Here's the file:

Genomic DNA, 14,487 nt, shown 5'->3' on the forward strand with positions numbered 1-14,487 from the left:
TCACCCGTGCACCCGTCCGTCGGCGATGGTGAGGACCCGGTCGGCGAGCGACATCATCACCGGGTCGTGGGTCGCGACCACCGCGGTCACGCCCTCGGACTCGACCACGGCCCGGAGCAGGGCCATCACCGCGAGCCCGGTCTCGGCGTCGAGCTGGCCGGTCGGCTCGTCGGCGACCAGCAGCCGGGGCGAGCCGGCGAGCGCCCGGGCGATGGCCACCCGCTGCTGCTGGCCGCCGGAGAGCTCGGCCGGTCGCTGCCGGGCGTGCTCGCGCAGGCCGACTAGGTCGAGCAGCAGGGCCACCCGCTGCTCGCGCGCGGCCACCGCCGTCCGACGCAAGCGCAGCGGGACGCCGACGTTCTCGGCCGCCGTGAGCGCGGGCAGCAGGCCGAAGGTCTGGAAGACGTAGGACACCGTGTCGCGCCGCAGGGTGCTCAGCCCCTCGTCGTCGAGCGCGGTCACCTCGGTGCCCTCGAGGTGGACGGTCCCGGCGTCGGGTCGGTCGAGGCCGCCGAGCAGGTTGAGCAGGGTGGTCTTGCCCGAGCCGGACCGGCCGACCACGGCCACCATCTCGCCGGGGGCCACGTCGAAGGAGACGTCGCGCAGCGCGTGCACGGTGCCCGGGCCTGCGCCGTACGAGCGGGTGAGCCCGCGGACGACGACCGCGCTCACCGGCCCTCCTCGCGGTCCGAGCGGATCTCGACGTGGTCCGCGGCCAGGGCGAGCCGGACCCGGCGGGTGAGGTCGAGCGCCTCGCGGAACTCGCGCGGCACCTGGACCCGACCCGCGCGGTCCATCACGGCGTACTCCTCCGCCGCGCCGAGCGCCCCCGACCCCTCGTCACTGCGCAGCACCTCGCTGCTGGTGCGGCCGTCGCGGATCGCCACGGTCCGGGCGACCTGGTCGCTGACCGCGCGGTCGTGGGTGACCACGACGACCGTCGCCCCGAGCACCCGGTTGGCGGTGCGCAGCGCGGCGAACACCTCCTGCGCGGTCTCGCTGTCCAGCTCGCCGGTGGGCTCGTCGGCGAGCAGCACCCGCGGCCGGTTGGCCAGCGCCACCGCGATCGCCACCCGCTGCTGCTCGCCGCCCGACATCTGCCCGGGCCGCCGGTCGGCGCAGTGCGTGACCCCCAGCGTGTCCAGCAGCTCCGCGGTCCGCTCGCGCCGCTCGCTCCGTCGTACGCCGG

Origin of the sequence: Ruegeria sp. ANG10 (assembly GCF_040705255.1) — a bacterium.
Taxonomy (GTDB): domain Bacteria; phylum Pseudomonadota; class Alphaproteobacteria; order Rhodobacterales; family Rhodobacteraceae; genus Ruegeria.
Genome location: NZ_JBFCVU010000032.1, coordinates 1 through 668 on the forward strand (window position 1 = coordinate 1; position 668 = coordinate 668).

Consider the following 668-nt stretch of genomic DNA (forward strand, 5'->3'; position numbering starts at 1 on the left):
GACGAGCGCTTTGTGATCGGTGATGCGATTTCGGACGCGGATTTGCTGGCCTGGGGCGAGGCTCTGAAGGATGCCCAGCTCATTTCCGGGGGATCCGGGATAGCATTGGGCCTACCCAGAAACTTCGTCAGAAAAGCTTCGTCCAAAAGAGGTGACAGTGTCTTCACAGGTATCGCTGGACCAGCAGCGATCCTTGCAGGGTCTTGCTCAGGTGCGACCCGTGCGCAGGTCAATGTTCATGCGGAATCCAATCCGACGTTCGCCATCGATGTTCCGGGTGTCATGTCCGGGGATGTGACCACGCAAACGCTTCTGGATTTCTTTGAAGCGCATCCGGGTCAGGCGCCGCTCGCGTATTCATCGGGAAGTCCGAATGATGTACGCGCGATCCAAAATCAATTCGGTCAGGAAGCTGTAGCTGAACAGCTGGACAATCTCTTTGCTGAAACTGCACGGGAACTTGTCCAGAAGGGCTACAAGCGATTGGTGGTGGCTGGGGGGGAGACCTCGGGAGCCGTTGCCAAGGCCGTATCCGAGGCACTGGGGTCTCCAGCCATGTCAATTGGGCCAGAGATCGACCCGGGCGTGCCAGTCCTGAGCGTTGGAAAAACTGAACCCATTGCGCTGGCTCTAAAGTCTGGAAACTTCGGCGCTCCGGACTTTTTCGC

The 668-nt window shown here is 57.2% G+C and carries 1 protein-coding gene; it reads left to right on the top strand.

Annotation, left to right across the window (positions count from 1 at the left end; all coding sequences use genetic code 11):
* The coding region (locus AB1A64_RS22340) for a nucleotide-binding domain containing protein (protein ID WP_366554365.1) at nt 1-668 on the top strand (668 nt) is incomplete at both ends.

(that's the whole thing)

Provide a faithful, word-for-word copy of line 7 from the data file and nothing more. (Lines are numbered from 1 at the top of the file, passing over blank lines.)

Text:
GACGAGCGCTTTGTGATCGGTGATGCGATTTCGGACGCGGATTTGCTGGCCTGGGGCGAGGCTCTGAAGGATGCCCAGCTCATTTCCGGGGGATCCGGGATAGCATTGGGCCTACCCAGAAACTTCGTCAGAAAAGCTTCGTCCAAAAGAGGTGACAGTGTCTTCACAGGTATCGCTGGACCAGCAGCGATCCTTGCAGGGTCTTGCTCAGGTGCGACCCGTGCGCAGGTCAATGTTCATGCGGAATCCAATCCGACGTTCGCCATCGATGTTCCGGGTGTCATGTCCGGGGATGTGACCACGCAAACGCTTCTGGATTTCTTTGAAGCGCATCCGGGTCAGGCGCCGCTCGCGTATTCATCGGGAAGTCCGAATGATGTACGCGCGATCCAAAATCAATTCGGTCAGGAAGCTGTAGCTGAACAGCTGGACAATCTCTTTGCTGAAACTGCACGGGAACTTGTCCAGAAGGGCTACAAGCGATTGGTGGTGGCTGGGGGGGAGACCTCGGGAGCCGTTGCCAAGGCCGTATCCGAGGCACTGGGGTCTCCAGCCATGTCAATTGGGCCAGAGATCGACCCGGGCGTGCCAGTCCTGAGCGTTGGAAAAACTGAACCCATTGCGCTGGCTCTAAAGTCTGGAAACTTCGGCGCTCCGGACTTTTTCGC